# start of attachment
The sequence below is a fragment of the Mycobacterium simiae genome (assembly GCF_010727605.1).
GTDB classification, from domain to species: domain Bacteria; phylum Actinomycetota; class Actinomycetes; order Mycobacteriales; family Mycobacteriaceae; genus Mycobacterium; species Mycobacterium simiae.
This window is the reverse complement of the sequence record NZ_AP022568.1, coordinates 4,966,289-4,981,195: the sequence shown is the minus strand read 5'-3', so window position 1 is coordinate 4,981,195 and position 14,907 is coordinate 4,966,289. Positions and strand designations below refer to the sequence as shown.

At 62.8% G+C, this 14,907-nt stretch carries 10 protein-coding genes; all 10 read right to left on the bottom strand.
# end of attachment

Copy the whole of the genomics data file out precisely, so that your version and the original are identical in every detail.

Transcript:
The sequence below is a fragment of the Mycobacterium simiae genome (assembly GCF_010727605.1).
GTDB classification, from domain to species: domain Bacteria; phylum Actinomycetota; class Actinomycetes; order Mycobacteriales; family Mycobacteriaceae; genus Mycobacterium; species Mycobacterium simiae.
This window is the reverse complement of the sequence record NZ_AP022568.1, coordinates 4,966,289-4,981,195: the sequence shown is the minus strand read 5'-3', so window position 1 is coordinate 4,981,195 and position 14,907 is coordinate 4,966,289. Positions and strand designations below refer to the sequence as shown.

At 62.8% G+C, this 14,907-nt stretch carries 10 protein-coding genes; all 10 read right to left on the bottom strand.